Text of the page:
Iraqi MPs blasts Saudi Arabia for executing Shia cleric
The Islamic Supreme Council of Iraq, a Shia political party, has strongly deplored Saudi Arabia’s execution of leading Shia cleric Sheikh Nimr Baqr al-Nimr.
Salim Shawqi, one of the Iraqi party’s lawmakers, said the execution was a stain on the ruling Al Saud family’s reputation, describing the regime in Riyadh as suppressive and dictatorial.
Nimr was executed alongside 47 others on Saturday. Shawqi said the Saudi decision to carry out Sheikh Nimr’s death sentence was a sectarian move.
Mohammed al-Sayhud, a lawmaker with Iraq’s ruling Shia coalition, said, “This measure taken by the ruling family (of Saudi Arabia) is aimed at re-igniting the region, provoking sectarian fighting between Sunnis and Shias.”
An outspoken critic of Riyadh’s policies, Nimr was shot and arrested by the Saudi police in the Qatif region of the kingdom’s Shia-dominated Eastern Province in 2012.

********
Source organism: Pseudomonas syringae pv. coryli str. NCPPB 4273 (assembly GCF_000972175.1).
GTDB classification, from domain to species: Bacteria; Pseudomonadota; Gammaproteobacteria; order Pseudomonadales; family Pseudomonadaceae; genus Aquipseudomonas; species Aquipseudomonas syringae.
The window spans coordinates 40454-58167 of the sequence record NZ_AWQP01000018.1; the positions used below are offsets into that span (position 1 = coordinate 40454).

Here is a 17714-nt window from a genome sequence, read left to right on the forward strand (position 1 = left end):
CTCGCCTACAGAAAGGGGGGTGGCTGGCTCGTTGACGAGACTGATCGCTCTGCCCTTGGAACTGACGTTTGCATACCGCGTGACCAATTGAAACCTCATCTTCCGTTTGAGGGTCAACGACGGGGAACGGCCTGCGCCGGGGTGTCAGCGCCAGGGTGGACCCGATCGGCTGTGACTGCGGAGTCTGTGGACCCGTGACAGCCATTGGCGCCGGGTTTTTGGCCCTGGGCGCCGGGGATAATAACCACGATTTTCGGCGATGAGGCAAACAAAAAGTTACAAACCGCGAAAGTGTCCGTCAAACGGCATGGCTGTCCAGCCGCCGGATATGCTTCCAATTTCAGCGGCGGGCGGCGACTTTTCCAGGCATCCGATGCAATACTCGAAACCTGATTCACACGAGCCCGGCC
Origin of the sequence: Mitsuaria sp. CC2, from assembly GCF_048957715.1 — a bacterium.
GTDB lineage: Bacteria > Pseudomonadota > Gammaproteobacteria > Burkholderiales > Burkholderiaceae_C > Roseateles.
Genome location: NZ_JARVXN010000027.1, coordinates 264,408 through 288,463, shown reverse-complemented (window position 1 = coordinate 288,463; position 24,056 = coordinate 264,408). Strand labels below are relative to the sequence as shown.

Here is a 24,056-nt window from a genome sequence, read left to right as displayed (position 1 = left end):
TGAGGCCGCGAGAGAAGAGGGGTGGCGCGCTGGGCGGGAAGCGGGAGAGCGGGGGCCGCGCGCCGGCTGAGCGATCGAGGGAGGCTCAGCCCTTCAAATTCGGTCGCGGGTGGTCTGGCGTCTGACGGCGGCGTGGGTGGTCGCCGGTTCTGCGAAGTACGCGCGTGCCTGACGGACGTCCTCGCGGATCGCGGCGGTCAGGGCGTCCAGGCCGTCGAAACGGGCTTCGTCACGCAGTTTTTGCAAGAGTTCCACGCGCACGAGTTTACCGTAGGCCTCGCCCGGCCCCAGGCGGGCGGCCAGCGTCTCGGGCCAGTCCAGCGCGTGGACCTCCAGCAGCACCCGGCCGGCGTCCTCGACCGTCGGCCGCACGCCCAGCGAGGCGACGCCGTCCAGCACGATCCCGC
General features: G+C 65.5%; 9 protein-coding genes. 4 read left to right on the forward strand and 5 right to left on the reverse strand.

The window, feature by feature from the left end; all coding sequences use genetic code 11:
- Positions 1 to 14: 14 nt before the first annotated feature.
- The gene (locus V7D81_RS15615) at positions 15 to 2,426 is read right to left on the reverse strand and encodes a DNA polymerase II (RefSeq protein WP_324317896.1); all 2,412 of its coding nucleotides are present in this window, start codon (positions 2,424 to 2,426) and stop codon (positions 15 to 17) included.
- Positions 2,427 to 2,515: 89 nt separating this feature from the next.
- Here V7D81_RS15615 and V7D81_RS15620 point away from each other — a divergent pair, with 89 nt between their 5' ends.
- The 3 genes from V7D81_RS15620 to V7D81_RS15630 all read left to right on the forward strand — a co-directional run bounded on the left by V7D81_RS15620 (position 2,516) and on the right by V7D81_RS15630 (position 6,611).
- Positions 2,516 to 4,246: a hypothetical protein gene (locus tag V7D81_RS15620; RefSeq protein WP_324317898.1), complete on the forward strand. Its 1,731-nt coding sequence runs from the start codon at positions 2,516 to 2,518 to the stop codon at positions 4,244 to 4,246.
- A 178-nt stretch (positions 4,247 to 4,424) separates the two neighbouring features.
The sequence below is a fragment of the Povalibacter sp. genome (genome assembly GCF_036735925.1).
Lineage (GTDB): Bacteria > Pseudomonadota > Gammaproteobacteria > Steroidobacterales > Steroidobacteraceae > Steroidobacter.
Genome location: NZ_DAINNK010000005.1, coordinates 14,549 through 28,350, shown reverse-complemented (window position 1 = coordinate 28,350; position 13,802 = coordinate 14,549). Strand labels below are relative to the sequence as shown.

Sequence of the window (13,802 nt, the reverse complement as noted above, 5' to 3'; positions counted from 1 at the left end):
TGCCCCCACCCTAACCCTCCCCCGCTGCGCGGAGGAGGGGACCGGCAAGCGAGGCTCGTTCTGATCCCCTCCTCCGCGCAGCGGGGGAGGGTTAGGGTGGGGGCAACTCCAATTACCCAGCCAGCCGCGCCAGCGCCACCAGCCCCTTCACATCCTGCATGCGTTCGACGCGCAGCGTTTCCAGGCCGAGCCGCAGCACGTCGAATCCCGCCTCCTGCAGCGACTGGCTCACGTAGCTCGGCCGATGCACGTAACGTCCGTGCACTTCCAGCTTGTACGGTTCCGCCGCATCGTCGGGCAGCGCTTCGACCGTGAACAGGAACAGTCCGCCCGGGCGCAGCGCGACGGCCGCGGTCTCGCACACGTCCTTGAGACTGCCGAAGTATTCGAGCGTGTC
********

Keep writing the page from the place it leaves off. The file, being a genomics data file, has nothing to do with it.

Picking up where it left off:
He was charged with instigating unrest and undermining the kingdom’s security, making anti-government speeches, and defending political prisoners. He had rejected all the charges as baseless.
In 2014, a Saudi court sentenced the clergyman to death, provoking widespread global condemnations. The sentence was upheld last March by the appeal court of Saudi Arabia.
Back at the time, UK-based rights body Amnesty International called the sentence “appalling,” saying the verdict should be quashed since it was politically motivated.
Riyadh continues to face strong criticism by international human rights organizations for failing to address the human rights situation in the kingdom. They say Saudi Arabia has persistently implemented repressive policies that stifle freedom of expression, association, and assembly.